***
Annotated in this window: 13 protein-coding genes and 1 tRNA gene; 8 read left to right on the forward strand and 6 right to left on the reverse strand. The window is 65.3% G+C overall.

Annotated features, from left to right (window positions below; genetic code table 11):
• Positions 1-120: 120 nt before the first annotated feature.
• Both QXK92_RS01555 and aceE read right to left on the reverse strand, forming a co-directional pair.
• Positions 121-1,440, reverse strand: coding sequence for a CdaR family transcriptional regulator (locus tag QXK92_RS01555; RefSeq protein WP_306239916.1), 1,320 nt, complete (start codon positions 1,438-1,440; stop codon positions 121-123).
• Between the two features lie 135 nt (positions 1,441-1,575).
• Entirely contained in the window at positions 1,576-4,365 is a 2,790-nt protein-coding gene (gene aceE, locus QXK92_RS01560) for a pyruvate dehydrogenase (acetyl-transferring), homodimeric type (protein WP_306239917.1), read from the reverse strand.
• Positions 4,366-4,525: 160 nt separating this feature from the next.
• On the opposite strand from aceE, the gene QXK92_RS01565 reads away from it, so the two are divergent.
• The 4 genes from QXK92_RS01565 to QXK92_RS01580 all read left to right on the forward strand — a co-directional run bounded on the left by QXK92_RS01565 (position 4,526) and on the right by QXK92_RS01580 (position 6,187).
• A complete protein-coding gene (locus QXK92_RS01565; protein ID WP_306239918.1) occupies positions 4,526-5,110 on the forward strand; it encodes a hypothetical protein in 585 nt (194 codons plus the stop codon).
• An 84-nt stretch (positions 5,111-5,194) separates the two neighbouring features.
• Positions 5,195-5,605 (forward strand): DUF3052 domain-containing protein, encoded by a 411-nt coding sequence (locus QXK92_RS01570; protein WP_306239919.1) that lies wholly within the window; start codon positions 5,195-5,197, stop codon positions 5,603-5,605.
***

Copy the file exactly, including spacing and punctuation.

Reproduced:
Annotated in this window: 13 protein-coding genes and 1 tRNA gene; 8 read left to right on the forward strand and 6 right to left on the reverse strand. The window is 65.3% G+C overall.

Annotated features, from left to right (window positions below; genetic code table 11):
• Positions 1-120: 120 nt before the first annotated feature.
• Both QXK92_RS01555 and aceE read right to left on the reverse strand, forming a co-directional pair.
• Positions 121-1,440, reverse strand: coding sequence for a CdaR family transcriptional regulator (locus tag QXK92_RS01555; RefSeq protein WP_306239916.1), 1,320 nt, complete (start codon positions 1,438-1,440; stop codon positions 121-123).
• Between the two features lie 135 nt (positions 1,441-1,575).
• Entirely contained in the window at positions 1,576-4,365 is a 2,790-nt protein-coding gene (gene aceE, locus QXK92_RS01560) for a pyruvate dehydrogenase (acetyl-transferring), homodimeric type (protein WP_306239917.1), read from the reverse strand.
• Positions 4,366-4,525: 160 nt separating this feature from the next.
• On the opposite strand from aceE, the gene QXK92_RS01565 reads away from it, so the two are divergent.
• The 4 genes from QXK92_RS01565 to QXK92_RS01580 all read left to right on the forward strand — a co-directional run bounded on the left by QXK92_RS01565 (position 4,526) and on the right by QXK92_RS01580 (position 6,187).
• A complete protein-coding gene (locus QXK92_RS01565; protein ID WP_306239918.1) occupies positions 4,526-5,110 on the forward strand; it encodes a hypothetical protein in 585 nt (194 codons plus the stop codon).
• An 84-nt stretch (positions 5,111-5,194) separates the two neighbouring features.
• Positions 5,195-5,605 (forward strand): DUF3052 domain-containing protein, encoded by a 411-nt coding sequence (locus QXK92_RS01570; protein WP_306239919.1) that lies wholly within the window; start codon positions 5,195-5,197, stop codon positions 5,603-5,605.